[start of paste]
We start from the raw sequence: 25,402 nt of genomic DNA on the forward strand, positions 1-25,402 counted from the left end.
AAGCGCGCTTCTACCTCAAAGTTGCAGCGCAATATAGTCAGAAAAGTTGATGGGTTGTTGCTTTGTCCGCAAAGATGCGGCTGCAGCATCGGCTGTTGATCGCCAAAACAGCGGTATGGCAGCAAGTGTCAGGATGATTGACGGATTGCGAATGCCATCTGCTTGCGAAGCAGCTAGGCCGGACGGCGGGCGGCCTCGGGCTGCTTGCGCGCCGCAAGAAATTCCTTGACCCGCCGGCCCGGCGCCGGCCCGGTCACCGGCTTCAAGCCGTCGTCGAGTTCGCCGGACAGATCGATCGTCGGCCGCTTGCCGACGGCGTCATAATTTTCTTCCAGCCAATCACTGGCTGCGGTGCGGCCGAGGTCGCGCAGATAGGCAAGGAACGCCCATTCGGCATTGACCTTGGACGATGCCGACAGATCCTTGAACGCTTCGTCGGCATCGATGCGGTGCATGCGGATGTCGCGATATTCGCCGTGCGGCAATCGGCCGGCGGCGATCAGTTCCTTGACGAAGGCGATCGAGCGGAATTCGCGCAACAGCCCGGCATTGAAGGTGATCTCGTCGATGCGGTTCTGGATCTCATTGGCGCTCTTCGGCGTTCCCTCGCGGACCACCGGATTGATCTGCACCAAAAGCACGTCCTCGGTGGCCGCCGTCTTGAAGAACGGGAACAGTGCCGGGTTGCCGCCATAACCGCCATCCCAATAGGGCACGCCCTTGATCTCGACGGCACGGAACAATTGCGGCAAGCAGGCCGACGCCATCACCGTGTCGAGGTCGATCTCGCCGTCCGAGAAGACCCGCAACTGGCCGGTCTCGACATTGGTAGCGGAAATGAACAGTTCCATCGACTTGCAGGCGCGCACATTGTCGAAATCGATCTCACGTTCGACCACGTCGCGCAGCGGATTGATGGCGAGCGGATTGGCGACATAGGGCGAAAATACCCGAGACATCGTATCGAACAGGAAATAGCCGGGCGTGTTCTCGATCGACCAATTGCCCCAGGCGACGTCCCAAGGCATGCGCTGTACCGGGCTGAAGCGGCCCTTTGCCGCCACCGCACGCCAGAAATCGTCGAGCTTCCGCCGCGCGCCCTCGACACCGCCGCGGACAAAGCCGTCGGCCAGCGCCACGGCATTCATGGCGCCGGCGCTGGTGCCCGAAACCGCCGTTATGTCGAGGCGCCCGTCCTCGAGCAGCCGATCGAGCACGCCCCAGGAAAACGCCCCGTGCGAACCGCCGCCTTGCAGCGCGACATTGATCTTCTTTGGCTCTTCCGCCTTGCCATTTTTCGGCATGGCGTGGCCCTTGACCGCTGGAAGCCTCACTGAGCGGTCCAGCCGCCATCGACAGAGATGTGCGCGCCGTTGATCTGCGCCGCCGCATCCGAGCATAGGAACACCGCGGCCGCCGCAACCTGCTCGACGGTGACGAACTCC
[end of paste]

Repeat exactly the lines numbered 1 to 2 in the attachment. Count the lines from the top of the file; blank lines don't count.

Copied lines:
We start from the raw sequence: 25,402 nt of genomic DNA on the forward strand, positions 1-25,402 counted from the left end.
AAGCGCGCTTCTACCTCAAAGTTGCAGCGCAATATAGTCAGAAAAGTTGATGGGTTGTTGCTTTGTCCGCAAAGATGCGGCTGCAGCATCGGCTGTTGATCGCCAAAACAGCGGTATGGCAGCAAGTGTCAGGATGATTGACGGATTGCGAATGCCATCTGCTTGCGAAGCAGCTAGGCCGGACGGCGGGCGGCCTCGGGCTGCTTGCGCGCCGCAAGAAATTCCTTGACCCGCCGGCCCGGCGCCGGCCCGGTCACCGGCTTCAAGCCGTCGTCGAGTTCGCCGGACAGATCGATCGTCGGCCGCTTGCCGACGGCGTCATAATTTTCTTCCAGCCAATCACTGGCTGCGGTGCGGCCGAGGTCGCGCAGATAGGCAAGGAACGCCCATTCGGCATTGACCTTGGACGATGCCGACAGATCCTTGAACGCTTCGTCGGCATCGATGCGGTGCATGCGGATGTCGCGATATTCGCCGTGCGGCAATCGGCCGGCGGCGATCAGTTCCTTGACGAAGGCGATCGAGCGGAATTCGCGCAACAGCCCGGCATTGAAGGTGATCTCGTCGATGCGGTTCTGGATCTCATTGGCGCTCTTCGGCGTTCCCTCGCGGACCACCGGATTGATCTGCACCAAAAGCACGTCCTCGGTGGCCGCCGTCTTGAAGAACGGGAACAGTGCCGGGTTGCCGCCATAACCGCCATCCCAATAGGGCACGCCCTTGATCTCGACGGCACGGAACAATTGCGGCAAGCAGGCCGACGCCATCACCGTGTCGAGGTCGATCTCGCCGTCCGAGAAGACCCGCAACTGGCCGGTCTCGACATTGGTAGCGGAAATGAACAGTTCCATCGACTTGCAGGCGCGCACATTGTCGAAATCGATCTCACGTTCGACCACGTCGCGCAGCGGATTGATGGCGAGCGGATTGGCGACATAGGGCGAAAATACCCGAGACATCGTATCGAACAGGAAATAGCCGGGCGTGTTCTCGATCGACCAATTGCCCCAGGCGACGTCCCAAGGCATGCGCTGTACCGGGCTGAAGCGGCCCTTTGCCGCCACCGCACGCCAGAAATCGTCGAGCTTCCGCCGCGCGCCCTCGACACCGCCGCGGACAAAGCCGTCGGCCAGCGCCACGGCATTCATGGCGCCGGCGCTGGTGCCCGAAACCGCCGTTATGTCGAGGCGCCCGTCCTCGAGCAGCCGATCGAGCACGCCCCAGGAAAACGCCCCGTGCGAACCGCCGCCTTGCAGCGCGACATTGATCTTCTTTGGCTCTTCCGCCTTGCCATTTTTCGGCATGGCGTGGCCCTTGACCGCTGGAAGCCTCACTGAGCGGTCCAGCCGCCATCGACAGAGATGTGCGCGCCGTTGATCTGCGCCGCCGCATCCGAGCATAGGAACACCGCGGCCGCCGCAACCTGCTCGACGGTGACGAACTCC